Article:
Chinese have traditionally placed high priority in education. Since the 1980’s, English was included in high school curriculum and later as a mandatory class in elementary schools. As China opens up to the world and growing personal wealth, Chinese families are able to afford to send their children abroad to purse higher education. Many of them are disappointed with China’s broken education system and anxious about the fierce competition to get into college. The market to teach English (so students can earn high scores on TOEFL and GRE) has experienced an astonishing boom over the past two decades. The growing population of foreigners in China, especially in cities such as Shanghai, has created a huge demand for international schools that are seeking out native English speakers who can also teach subjects like Math and Science.
- Nearly 600,000 foreigners live in Mainland China. Shanghai is home to more than 260,000, double the population in Beijing. Among them, more than 23,000 are American.
- Scholars suggest that Shanghai would attract more foreigners if they provide better services catering to foreigners. To provide families with high-quality international schools is one of them.
- There are an estimated 30,000 companies that provide English lessons across China.
- The English teaching market has almost doubled its size from 2006 to 2010. The market size reached $3.1 billion in 2010.
- Foreign firms, particularly American companies, possess a huge advantage in the teaching market. Parents generally prefer native speakers to teach their children English.
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About Education Internships in Shanghai
According to the China Education Center, "Many Chinese scholars believe the history of education in China can be traced back at as far as the 16th century B.C."
With such deep roots in Chinese culture, it should come as no surprise that in 2014, education in China is also big business, and private companies everywhere are taking advantage of this boom by rolling out new training products and services- ranging from corporate IT training to team-building classes to English training- at an unprecedented pace.
For many foreigners in China, their experience with its massive education industry begins with English teaching. After all, in China "there are 200 million children who are learning English, and nearly 40% of them learn English in professional English training agencies."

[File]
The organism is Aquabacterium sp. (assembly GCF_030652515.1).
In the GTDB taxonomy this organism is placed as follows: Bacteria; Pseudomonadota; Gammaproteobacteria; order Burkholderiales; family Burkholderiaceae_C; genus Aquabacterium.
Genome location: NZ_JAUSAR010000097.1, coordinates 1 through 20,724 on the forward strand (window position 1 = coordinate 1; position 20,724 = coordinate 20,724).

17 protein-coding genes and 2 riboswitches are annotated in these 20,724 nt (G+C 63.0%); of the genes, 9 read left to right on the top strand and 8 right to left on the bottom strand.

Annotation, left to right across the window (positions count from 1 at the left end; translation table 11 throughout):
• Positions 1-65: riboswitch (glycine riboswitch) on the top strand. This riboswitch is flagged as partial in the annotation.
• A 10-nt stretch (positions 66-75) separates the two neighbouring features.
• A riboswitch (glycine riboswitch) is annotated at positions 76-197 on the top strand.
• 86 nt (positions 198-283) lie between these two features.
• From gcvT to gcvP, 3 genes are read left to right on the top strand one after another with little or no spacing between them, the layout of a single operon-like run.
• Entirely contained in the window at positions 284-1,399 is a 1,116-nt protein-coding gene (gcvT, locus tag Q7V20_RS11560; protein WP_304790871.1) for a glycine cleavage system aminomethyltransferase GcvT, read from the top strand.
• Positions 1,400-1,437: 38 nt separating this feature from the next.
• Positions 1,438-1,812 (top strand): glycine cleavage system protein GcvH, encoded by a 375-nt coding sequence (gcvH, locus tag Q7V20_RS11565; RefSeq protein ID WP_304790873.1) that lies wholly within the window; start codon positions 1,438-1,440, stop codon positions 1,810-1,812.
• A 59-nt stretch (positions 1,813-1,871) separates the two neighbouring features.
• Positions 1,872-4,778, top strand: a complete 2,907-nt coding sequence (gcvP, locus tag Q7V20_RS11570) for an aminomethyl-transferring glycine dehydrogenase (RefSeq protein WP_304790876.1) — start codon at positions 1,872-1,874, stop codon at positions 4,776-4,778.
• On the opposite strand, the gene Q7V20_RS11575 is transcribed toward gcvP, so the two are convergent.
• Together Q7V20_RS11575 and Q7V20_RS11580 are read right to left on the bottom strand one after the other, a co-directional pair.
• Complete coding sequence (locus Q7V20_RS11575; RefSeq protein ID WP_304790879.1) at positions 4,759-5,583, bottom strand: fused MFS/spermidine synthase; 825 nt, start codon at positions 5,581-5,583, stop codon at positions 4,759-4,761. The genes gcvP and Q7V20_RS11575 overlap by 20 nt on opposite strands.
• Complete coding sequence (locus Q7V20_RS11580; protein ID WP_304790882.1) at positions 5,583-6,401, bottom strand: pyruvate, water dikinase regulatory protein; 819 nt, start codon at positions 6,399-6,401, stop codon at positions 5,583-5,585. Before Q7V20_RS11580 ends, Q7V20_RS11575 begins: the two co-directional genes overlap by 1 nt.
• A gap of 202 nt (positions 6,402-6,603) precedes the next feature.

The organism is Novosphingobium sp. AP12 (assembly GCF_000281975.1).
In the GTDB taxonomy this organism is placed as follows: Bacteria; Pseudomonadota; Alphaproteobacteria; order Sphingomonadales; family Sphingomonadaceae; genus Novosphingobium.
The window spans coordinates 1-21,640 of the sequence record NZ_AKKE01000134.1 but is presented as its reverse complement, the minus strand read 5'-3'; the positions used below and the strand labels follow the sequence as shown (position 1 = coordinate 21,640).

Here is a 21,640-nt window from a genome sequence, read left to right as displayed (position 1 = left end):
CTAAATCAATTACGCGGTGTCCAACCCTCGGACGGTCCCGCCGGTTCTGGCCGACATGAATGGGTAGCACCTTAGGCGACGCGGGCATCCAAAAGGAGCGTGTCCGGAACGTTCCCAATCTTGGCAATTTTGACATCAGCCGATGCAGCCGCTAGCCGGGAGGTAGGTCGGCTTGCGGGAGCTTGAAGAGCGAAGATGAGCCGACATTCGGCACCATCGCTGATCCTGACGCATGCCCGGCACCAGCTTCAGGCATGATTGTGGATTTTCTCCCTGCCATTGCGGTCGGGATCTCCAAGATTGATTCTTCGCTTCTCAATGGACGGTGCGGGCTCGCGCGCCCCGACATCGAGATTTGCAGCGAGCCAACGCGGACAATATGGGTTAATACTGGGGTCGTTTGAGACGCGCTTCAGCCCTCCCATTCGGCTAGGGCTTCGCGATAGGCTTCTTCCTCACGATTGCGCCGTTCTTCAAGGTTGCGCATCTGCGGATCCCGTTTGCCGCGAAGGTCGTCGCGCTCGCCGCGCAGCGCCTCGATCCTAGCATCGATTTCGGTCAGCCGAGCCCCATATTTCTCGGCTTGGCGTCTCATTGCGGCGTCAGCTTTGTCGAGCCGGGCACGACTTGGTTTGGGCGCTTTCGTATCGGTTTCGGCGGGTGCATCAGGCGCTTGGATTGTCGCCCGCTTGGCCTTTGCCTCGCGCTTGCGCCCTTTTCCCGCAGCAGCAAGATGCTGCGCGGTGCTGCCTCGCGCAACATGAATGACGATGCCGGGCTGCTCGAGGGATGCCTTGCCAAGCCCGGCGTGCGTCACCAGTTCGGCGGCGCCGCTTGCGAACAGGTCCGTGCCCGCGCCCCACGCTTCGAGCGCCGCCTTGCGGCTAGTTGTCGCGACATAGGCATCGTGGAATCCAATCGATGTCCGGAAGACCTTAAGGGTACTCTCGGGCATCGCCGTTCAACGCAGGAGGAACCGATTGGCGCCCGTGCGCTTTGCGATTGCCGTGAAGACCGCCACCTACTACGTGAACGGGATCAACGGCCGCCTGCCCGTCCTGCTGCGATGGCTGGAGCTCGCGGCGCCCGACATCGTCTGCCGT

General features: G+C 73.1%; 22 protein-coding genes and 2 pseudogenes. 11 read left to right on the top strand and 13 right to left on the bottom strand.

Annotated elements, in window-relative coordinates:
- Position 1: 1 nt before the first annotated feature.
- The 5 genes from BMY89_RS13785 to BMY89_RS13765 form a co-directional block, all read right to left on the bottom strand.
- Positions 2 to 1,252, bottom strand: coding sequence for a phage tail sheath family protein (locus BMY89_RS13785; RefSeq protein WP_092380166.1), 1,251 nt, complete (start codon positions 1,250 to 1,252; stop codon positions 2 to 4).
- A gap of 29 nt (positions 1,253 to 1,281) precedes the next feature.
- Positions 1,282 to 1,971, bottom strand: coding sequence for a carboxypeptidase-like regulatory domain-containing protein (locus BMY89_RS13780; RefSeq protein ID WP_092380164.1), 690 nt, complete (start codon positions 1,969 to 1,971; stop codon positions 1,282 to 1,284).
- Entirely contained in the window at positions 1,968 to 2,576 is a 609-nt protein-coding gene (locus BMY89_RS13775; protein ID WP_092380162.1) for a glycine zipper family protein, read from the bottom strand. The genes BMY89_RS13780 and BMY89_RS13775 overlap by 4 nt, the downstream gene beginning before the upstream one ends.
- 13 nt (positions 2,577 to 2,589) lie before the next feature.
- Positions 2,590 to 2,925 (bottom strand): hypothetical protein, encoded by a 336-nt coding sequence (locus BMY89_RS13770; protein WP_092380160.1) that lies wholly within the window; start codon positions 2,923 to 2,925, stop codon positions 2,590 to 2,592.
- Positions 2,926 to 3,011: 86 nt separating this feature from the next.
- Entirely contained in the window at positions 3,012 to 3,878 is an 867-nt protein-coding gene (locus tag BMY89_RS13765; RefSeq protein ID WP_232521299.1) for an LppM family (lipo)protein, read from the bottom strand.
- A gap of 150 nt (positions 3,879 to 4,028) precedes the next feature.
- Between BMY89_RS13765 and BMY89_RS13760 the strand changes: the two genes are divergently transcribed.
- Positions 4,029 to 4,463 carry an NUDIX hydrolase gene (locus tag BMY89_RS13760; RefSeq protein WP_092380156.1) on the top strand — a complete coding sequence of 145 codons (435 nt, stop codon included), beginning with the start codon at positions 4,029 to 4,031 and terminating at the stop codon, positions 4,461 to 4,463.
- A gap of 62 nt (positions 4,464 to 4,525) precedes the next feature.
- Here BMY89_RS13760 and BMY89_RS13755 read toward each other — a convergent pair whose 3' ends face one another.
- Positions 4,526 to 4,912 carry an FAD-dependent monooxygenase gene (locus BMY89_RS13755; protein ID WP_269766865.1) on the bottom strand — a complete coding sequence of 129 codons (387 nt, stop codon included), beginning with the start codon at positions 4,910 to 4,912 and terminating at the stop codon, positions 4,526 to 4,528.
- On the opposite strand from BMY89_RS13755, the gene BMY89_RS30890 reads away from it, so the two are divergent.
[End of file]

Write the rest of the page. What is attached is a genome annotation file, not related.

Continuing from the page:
But while education in China begins with English teaching, it doesn't have to end there.
This is because Shanghai is host to a number of different startups and SMEs who have their roots in the education industry. One company we partner with at SmartIntern runs the world's largest online language learning marketplace. Another is a startup that specializes in creating Android and iPhone apps for the education industry.
Other companies in China's education industry are capitalizing on the growing trend of Chinese students studying overseas. Education companies that specialize in guiding Chinese students through the process of applying to international schools are prevalent in Shanghai, but finding the righft one is not necessarily easy, as the industry is full of unscrupulous agencies that will actually fabriacte entire applications, work histories, transcripts, and admissions essays on behalf of their clients. But don't let these unscrupulous business practices scare you away-SmartIntern only works with ethical study abroad agencies with a track record of transparent and honest business practices.
It's no coincidence that some of our strongest partners in the education industry are startups. After all, the industry is poised for disruption, with Harvard professor Clayton Christensen saying that higher education specifically is "is just on the edge of the crevasse" of major change as it begins to shift away from traditional modes of teaching to new, virtual ones.
More interested in teaching than disrupting? Not a problem- SmartIntern can pair you with one of the many schools we work with in the greater Shanghai area. Shanghai is home to a number of international schools as well as local primary and secondary schools who are in constant need of foreign talent. If you are studying for a degree in education or a related field and have a TOEFL (teaching English as a foreign language) certificate then you will have an overwhelming amount of options, but even non-native speakers of English find themselves solicited for English teaching jobs in China.